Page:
Remote passive sensing of a vibration signature using modulated light US8488123

Patent US8488123

Description

AFRL has developed an optical detector that senses the intensity of scattered light reflected by a surface coupled to a vibration source. If the vibration source is operating, the coupled surface vibrates at the same frequency. The vibration signature of the vibration source, if present, is discerned from a graphical display of the foregoing function.

Typical methods of measuring vibration require placing a device such as a seismometer or microphone with a transmitter, at a location of interest; measuring modulation from solar glints, i.e., when the angle subtended by incident sunlight and a surface normal is equal to the angle subtended by the normal and the reflected light; or using an active detector that either emits light or microwave radiation, and subsequently analyzing the reflected light or radiation.

Abstract

An optical detector senses the intensity of scattered light reflected by a surface coupled to a vibration source. If the vibration source is operating, the coupled surface vibrates at the same frequency. Incident light reflected by the surface is modulated by the vibration at a hypertemporal frequency. The detector produces a direct electrical current as a temporal function of the detected modulated light intensity. A transimpedance amplifier converts the current into a voltage. A voltage amplifier amplifies the voltage. An analog-to-digital converter converts the amplified voltage into digital signal. A digital signal processor converts the digital signal into a function of power spectral density and frequency using Fourier transform and principle component analyses. The vibration signature of the vibration source, if present, is discerned from a graphical display of the foregoing function.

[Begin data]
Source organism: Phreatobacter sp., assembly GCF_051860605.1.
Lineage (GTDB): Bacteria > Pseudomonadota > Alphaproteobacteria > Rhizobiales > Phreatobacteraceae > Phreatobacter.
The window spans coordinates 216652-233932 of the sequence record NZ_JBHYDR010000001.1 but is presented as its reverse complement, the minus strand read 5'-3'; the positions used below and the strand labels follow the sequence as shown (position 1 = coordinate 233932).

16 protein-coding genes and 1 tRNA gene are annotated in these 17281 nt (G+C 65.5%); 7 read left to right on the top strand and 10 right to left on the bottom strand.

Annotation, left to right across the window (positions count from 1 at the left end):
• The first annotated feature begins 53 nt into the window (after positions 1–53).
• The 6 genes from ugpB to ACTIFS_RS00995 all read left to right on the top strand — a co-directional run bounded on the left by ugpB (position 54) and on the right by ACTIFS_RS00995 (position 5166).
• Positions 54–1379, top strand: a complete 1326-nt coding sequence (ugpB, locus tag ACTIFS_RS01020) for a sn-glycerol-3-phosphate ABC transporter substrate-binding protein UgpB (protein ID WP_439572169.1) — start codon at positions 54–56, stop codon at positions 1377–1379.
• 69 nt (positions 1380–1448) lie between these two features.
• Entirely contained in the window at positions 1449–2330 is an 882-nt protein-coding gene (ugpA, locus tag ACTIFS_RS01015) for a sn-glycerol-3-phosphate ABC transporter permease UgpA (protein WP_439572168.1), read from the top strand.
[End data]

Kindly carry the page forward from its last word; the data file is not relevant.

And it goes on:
• Measuring vibration at a site for which it is difficult or impossible to obtain physical access
  • Identifying vibration source (through glass, earth, concrete, plaster, etc.)

TECHNOLOGY READINESS LEVEL (TRL)

TRL 4: Component and/or breadboard validation in laboratory environment Basic technological components are integrated to establish that they will work together. This is relatively “low fidelity” compared with the eventual system. Examples include integration of “ad hoc” hardware in the laboratory.
Air Force Research Laboratory- Directed Energy Directorate (RD) logo

Air Force Research Laboratory- Directed Energy Directorate (RD)

Kirtland AFB, NM

Advantages

  • Concealing of measurement possible
  • Accurate
  • Can be used at all times of the day
  • Usable without physical access